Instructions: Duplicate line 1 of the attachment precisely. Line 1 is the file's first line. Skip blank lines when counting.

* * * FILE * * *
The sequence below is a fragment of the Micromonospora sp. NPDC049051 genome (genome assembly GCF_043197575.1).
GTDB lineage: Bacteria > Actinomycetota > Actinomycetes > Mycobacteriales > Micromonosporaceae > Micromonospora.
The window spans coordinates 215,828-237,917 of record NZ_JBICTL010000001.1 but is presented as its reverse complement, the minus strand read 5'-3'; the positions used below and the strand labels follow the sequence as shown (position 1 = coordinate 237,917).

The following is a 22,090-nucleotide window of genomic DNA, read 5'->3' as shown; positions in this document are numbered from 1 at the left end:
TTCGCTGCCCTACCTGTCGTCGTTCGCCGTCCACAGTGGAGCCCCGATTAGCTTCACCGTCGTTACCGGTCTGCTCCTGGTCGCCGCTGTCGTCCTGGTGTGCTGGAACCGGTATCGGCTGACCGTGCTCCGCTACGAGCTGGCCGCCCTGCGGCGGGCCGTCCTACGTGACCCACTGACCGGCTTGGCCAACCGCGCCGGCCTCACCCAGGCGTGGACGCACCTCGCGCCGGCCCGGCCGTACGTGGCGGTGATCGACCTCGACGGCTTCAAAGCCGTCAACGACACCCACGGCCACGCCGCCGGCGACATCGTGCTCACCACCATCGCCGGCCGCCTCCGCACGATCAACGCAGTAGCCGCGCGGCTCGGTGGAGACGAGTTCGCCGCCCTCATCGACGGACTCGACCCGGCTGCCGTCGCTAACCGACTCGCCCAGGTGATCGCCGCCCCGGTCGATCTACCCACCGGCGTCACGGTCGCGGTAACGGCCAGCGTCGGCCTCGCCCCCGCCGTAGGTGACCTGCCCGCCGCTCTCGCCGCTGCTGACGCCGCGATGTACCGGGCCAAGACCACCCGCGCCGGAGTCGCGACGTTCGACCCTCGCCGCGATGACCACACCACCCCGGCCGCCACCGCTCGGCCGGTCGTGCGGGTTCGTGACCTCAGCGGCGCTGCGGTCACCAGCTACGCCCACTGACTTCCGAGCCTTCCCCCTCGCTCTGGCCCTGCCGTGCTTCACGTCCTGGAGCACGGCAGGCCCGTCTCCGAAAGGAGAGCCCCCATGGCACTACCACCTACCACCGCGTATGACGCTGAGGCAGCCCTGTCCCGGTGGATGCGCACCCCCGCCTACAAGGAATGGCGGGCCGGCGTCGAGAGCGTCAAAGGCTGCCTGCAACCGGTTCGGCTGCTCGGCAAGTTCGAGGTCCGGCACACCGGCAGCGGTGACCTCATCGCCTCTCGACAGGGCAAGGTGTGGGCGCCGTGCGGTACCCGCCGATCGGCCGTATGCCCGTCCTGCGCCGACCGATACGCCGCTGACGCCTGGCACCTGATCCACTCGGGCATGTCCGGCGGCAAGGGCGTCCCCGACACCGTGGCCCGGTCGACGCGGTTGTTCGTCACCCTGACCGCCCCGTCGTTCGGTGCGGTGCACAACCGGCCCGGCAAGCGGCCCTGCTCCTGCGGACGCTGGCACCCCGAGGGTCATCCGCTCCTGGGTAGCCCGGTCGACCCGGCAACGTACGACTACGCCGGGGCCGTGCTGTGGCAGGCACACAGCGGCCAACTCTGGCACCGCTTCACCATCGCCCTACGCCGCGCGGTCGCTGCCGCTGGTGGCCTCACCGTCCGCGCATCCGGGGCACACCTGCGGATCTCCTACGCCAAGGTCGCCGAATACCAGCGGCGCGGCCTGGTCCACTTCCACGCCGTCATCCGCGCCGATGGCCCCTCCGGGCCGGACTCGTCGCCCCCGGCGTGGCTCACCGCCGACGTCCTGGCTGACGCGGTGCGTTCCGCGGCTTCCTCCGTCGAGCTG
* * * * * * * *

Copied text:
The sequence below is a fragment of the Micromonospora sp. NPDC049051 genome (genome assembly GCF_043197575.1).